Georgia Court of Appeals Rules That State Legislature is Exempt from Public Records Laws

    A divided court holds the state’s Open Records Act does not apply to the Georgia General Assembly or its offices.

    Atlanta, Ga.—Does the term “every state office” include the offices of the Georgia General Assembly? According to an opinion released yesterday by the Fifth Division of the Court of Appeals of Georgia, the answer is “no.” The decision comes in the case of Institute for Justice v. Reilly, a lawsuit filed by the Institute for…

  • July 2, 2019    |   First Amendment

    New Lawsuit Challenges Mississippi Labeling Law That Makes Selling “Veggie Burgers” a Crime

    Vegan food company Upton’s Naturals and the Plant Based Foods Association fight for First Amendment right to use terms consumers understand

    Jackson, Miss.—All of the food Upton’s Naturals sells in Mississippi is proudly labeled as vegan. Even though no reasonable consumer would think Upton’s Naturals foods contain meat, a new labeling law would require the company to either stop selling in the state or change its labels to be less clear. On July 1, Mississippi’s new…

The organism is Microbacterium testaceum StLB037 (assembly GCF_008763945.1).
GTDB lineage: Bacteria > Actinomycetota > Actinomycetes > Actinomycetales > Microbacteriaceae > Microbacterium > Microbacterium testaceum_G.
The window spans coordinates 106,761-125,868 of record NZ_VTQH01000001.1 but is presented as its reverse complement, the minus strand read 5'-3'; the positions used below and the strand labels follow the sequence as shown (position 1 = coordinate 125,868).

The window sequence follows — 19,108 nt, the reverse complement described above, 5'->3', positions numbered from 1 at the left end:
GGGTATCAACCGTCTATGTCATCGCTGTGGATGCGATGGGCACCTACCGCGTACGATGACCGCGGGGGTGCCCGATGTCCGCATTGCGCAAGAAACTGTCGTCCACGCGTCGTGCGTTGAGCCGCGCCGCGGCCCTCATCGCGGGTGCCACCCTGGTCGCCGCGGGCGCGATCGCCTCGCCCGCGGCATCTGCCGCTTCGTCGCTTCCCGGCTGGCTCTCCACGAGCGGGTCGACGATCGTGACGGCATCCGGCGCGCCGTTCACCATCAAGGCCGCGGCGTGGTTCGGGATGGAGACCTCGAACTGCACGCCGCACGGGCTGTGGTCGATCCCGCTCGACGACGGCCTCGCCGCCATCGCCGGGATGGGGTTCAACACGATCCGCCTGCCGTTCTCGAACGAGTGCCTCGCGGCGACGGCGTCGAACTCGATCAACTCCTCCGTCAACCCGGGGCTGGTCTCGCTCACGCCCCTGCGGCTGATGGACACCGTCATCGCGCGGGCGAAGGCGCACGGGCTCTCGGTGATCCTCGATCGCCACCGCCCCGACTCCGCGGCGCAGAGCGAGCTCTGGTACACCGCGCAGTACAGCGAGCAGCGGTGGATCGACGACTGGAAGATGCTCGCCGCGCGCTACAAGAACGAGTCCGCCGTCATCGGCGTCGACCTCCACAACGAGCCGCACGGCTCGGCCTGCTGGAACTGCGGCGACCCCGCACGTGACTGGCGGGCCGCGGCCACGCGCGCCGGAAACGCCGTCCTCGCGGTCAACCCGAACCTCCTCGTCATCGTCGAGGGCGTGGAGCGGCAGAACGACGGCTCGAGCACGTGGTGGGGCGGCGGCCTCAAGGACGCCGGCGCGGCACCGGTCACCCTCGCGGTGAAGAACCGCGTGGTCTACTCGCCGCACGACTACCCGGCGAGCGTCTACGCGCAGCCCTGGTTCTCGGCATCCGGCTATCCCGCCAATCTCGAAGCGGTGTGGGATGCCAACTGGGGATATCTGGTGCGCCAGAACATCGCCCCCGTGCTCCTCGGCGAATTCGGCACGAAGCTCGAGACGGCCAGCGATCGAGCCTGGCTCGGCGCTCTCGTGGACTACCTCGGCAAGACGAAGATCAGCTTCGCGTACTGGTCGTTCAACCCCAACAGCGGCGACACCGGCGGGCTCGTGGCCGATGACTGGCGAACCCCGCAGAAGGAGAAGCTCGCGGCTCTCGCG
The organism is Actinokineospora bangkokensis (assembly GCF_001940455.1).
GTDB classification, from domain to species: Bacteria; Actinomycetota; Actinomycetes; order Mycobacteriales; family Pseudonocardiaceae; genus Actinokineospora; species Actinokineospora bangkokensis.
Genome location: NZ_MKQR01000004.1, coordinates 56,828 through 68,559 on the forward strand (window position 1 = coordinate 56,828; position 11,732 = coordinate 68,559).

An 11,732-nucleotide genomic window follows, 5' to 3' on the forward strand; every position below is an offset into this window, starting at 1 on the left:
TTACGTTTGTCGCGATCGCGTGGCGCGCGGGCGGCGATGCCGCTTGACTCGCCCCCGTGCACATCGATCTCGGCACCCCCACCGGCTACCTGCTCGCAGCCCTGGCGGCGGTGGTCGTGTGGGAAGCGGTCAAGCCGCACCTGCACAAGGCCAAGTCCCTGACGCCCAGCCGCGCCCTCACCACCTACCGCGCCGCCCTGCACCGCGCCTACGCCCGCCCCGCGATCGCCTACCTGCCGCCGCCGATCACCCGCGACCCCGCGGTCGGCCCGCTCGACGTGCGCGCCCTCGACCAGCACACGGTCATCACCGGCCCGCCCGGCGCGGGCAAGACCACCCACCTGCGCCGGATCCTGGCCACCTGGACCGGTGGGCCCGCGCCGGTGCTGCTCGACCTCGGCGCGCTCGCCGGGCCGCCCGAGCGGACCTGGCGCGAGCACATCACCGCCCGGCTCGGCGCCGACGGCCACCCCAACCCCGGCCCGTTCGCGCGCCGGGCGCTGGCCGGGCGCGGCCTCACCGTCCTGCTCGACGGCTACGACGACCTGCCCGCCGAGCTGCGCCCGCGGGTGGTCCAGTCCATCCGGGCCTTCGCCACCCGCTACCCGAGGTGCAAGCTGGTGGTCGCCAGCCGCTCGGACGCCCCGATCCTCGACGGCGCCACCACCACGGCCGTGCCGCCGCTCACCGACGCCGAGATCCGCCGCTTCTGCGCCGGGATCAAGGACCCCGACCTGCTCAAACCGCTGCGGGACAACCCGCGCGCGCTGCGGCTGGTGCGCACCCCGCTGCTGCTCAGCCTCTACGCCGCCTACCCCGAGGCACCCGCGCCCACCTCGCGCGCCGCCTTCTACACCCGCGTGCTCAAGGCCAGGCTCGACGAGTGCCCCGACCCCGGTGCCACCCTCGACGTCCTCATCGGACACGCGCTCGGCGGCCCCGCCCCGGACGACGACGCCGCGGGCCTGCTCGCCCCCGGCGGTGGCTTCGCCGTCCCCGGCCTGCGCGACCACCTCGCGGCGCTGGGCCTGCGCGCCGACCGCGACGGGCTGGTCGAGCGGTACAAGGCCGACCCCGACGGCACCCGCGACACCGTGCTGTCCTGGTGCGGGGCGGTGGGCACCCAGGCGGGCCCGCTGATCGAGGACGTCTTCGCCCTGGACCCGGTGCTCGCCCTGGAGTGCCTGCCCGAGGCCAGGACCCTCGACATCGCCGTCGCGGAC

• July 2, 2019    |   Private Property

    On Monday, President Donald Trump signed a bill into law that stops the Internal Revenue Service from raiding the bank accounts of small-business owners. The Clyde-Hirsch-Sowers RESPECT Act, part of the Taxpayer First Act (H.R. 3151) that  Congress passed unanimously, is named after Institute for Justice clients Jeff Hirsch and Randy Sowers, two victims of…

  • June 28, 2019    |   Private Property

    Indiana Supreme Court Finds Law Enforcement Can Keep Forfeiture Funds

    Decision upholds state’s ability to “police for profit”

    Late yesterday, the Indiana Supreme Court ruled that police and prosecutors can keep and use the money they seize, rather than transferring the money to the state’s Common School Fund. The decision contradicts a state constitutional requirement that “all forfeitures which may accrue” must be paid into a fund for the benefit of public education.…

  • June 28, 2019    |   Educational Choice

    U.S. Supreme Court Will Hear Montana School Choice Case

    Montana Supreme Court Ruled State May Discriminate Against Parents Who Select Religious Schools for Their Children

    Arlington, Virginia—The U.S. Supreme Court announced today it will hear an appeal of the most important school choice case in the nation—a case in which the Montana Supreme Court ruled the government must exclude religious options for parents who want to participate in a generally available tax-credit scholarship program. The case, Espinoza v. Montana Department…